The Gripen affair

For a couple of months there has been no news about the Gripen affair, which at the beginning of June captivated the media. At that time Swedish public television aired a documentary indicating that  a certain Austrian count, Alfons Mensdorff-Pouilly, received millions of dollars from BAE Systems, Britain’s biggest arms company, for lending a helping hand to the Swedish firm Saab in selling Gripen fighting planes to the Czech Republic and Hungary. Specifically, in the case of Hungary, the allegation was that he received $8 million to lobby the Hungarian government on behalf of the company. In both cases, until the last minute everybody thought that the American Lockheed Martin F-16 plane was going to be the winner and the decision, at least in Hungary, was received with some surprise.

One thing is sure, Alfons Mensdorff-Pouilly, husband of an Austrian politician, has good Hungarian connections. He has business interests in Hungary and speaks the language well, which is not terribly surprising since his mother is Hungarian. But then he is also the laird of a Scottish castle that he bought with the proceeds of his secret payments. And, predictably, it seems he has a checkered past.

As far as we know, Hungarian military experts considered the American F-16 plane superior to the Gripen, and they recommended the F-16 for lease and eventual purchase. This recommendation was dated September 6, 2001; four days later it was endorsed by János Szabó, the minister of defense. Yet a few days later, at a smaller gathering of the members of the national security cabinet chaired by Viktor Orbán, the Swedish Gripen was chosen. As was usual during the Orbán government’s tenure, there were neither written minutes nor tape recordings of the meeting. According to some people who were members of the Orbán government, in important matters Orbán alone made the decision. The question is, of course, why did he decide against the recommendation of experts in his government, especially since the decision had a rather negative impact on U.S.-Hungarian relations?

Suspicions were aroused after the Swedish documentary was aired. The opposition (that is, the Fidesz) immediately called for a parliamentary committee that would investigate not the question of why the Gripens were leased instead of the F-16s, but rather why the Medgyessy goverment decided to upgrade the Gripens. That was of course a diversionary tactic; the government parties immediately countered that, in this case, another committee must investigate the original question of Gripen versus F-16. A third committee of experts was also formed within the the ministry of defense and headed by Ágnes Vadai, the newly appointed undersecretary of defense. Vadai announced at the beginning of June that the report of the five-member committee would reach Parliament on September 15.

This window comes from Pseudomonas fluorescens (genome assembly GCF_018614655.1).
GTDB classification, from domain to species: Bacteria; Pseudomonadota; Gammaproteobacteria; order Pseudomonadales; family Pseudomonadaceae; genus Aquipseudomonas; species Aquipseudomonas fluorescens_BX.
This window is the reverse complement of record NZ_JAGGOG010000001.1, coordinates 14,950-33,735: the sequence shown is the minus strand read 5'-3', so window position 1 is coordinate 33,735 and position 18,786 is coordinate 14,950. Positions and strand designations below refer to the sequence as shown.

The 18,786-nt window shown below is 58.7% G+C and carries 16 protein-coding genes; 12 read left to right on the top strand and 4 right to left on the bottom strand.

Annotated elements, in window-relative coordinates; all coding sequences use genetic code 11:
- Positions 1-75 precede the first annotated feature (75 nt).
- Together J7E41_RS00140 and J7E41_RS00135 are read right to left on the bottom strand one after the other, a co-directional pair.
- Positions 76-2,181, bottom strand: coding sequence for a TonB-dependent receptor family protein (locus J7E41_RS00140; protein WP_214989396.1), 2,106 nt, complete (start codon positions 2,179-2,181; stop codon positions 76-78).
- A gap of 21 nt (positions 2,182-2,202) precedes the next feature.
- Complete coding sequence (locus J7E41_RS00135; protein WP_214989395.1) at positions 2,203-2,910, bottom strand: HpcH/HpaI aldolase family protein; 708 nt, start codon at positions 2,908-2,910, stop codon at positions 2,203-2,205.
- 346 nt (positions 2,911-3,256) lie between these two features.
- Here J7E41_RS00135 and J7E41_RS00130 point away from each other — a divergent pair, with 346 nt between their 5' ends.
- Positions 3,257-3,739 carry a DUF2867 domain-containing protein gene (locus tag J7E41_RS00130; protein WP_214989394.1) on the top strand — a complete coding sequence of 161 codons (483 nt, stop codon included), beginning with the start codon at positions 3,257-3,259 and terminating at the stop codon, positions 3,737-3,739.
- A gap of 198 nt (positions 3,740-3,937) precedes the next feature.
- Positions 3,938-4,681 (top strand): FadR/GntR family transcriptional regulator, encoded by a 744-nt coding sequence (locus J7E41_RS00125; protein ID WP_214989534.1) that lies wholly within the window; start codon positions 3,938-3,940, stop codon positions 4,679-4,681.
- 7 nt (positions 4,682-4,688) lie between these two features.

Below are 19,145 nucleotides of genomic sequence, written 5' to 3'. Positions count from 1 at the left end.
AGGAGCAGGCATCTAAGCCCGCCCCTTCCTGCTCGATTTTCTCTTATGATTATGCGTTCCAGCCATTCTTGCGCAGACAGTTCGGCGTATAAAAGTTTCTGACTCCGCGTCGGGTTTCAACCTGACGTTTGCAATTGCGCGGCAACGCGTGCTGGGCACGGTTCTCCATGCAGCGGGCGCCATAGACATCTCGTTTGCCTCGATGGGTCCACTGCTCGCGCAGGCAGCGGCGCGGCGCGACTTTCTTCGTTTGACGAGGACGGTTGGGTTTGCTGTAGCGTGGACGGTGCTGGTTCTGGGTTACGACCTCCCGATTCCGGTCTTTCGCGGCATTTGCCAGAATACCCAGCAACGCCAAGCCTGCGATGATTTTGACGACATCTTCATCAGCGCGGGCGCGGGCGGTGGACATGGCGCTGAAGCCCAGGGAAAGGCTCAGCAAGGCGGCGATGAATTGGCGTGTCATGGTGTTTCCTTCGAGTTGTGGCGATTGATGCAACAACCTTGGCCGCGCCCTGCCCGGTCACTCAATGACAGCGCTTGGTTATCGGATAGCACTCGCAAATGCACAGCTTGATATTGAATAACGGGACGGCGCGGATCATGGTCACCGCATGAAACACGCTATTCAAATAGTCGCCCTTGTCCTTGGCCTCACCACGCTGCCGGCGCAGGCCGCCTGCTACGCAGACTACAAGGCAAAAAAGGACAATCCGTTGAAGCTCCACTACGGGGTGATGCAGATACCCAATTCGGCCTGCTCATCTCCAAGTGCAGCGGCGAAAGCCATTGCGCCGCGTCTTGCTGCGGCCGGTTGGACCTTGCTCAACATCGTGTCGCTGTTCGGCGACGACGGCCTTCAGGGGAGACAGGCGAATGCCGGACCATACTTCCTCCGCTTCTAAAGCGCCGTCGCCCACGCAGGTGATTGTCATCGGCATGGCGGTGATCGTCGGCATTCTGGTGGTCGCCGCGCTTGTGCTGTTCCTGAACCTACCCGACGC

Today Vadai gave an interview to Népszava (August 13 issue). She revealed that she has been diligently reading the documentary evidence and has found "many interesting details." She refused to be specific but mentioned that the documents allow the reader to learn about "the interests, the values of the people involved, and tell a lot about the way decisions were reached." She added that there are many details in these documents that she doesn’t understand fully. She rather mysteriously added that she was sure that there would be some rational explanation for all the puzzling details or, at least, she "hoped that there is." Stay tuned; this one could be juicy.

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Guest

It sounds like you’re holding out on or missing information to the Gripen deal[s].
The first 2001 lease-offer was a government to government deal from Sweden for second hand jets. Very very cheap. Capable of using US weapons but not NATO compatible. American jets would probably have be just as good but much more expensive.
The new Hungarian gov changed the contract in 2003 to a lease-and-purchase agreement on a new Gripen version that was not available in 2001. It first flew in 2002. The new version is NATO-compatible.
To get this new version instead of the old, the gov paid for the upgrade costs.
Nothing strange happened. Unless you want to say the Swedish gov bribed Hungary to buy cheap used jets in 2001?

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Guest

really interesting and useful information, thank you very much for creating this blog!
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